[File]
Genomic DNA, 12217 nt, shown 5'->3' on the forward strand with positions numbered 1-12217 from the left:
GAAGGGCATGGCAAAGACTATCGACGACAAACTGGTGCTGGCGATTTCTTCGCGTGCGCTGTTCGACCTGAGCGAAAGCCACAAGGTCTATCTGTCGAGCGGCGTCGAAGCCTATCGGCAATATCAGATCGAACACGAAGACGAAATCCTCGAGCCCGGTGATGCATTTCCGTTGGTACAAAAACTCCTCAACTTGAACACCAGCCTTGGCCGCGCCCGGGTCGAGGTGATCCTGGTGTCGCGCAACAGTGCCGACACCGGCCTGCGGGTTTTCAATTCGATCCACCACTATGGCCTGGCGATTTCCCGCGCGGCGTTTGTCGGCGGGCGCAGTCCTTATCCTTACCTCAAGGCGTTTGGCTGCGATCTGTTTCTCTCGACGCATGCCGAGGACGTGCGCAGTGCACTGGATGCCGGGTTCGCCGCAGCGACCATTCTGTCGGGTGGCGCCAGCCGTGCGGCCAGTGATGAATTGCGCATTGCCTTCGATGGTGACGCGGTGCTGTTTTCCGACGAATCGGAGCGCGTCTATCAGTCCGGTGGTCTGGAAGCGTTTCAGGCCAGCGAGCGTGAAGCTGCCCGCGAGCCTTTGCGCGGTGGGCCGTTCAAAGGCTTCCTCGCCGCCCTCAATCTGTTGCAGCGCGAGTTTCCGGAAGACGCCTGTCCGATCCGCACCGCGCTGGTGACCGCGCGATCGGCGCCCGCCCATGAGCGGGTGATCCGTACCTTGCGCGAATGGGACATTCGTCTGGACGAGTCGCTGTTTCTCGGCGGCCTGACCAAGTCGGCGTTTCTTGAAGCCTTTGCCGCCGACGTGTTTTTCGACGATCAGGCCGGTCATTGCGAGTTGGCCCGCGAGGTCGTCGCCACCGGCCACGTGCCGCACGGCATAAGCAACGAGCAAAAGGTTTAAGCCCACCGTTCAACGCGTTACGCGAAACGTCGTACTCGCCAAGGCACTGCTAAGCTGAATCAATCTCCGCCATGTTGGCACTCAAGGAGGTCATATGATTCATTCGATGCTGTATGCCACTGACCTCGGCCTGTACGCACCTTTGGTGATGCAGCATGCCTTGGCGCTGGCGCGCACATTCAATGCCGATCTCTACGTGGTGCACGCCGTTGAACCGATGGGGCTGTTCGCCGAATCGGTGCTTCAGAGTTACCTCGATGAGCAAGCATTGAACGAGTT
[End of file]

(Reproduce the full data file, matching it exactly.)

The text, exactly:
Genomic DNA, 12217 nt, shown 5'->3' on the forward strand with positions numbered 1-12217 from the left:
GAAGGGCATGGCAAAGACTATCGACGACAAACTGGTGCTGGCGATTTCTTCGCGTGCGCTGTTCGACCTGAGCGAAAGCCACAAGGTCTATCTGTCGAGCGGCGTCGAAGCCTATCGGCAATATCAGATCGAACACGAAGACGAAATCCTCGAGCCCGGTGATGCATTTCCGTTGGTACAAAAACTCCTCAACTTGAACACCAGCCTTGGCCGCGCCCGGGTCGAGGTGATCCTGGTGTCGCGCAACAGTGCCGACACCGGCCTGCGGGTTTTCAATTCGATCCACCACTATGGCCTGGCGATTTCCCGCGCGGCGTTTGTCGGCGGGCGCAGTCCTTATCCTTACCTCAAGGCGTTTGGCTGCGATCTGTTTCTCTCGACGCATGCCGAGGACGTGCGCAGTGCACTGGATGCCGGGTTCGCCGCAGCGACCATTCTGTCGGGTGGCGCCAGCCGTGCGGCCAGTGATGAATTGCGCATTGCCTTCGATGGTGACGCGGTGCTGTTTTCCGACGAATCGGAGCGCGTCTATCAGTCCGGTGGTCTGGAAGCGTTTCAGGCCAGCGAGCGTGAAGCTGCCCGCGAGCCTTTGCGCGGTGGGCCGTTCAAAGGCTTCCTCGCCGCCCTCAATCTGTTGCAGCGCGAGTTTCCGGAAGACGCCTGTCCGATCCGCACCGCGCTGGTGACCGCGCGATCGGCGCCCGCCCATGAGCGGGTGATCCGTACCTTGCGCGAATGGGACATTCGTCTGGACGAGTCGCTGTTTCTCGGCGGCCTGACCAAGTCGGCGTTTCTTGAAGCCTTTGCCGCCGACGTGTTTTTCGACGATCAGGCCGGTCATTGCGAGTTGGCCCGCGAGGTCGTCGCCACCGGCCACGTGCCGCACGGCATAAGCAACGAGCAAAAGGTTTAAGCCCACCGTTCAACGCGTTACGCGAAACGTCGTACTCGCCAAGGCACTGCTAAGCTGAATCAATCTCCGCCATGTTGGCACTCAAGGAGGTCATATGATTCATTCGATGCTGTATGCCACTGACCTCGGCCTGTACGCACCTTTGGTGATGCAGCATGCCTTGGCGCTGGCGCGCACATTCAATGCCGATCTCTACGTGGTGCACGCCGTTGAACCGATGGGGCTGTTCGCCGAATCGGTGCTTCAGAGTTACCTCGATGAGCAAGCATTGAACGAGTT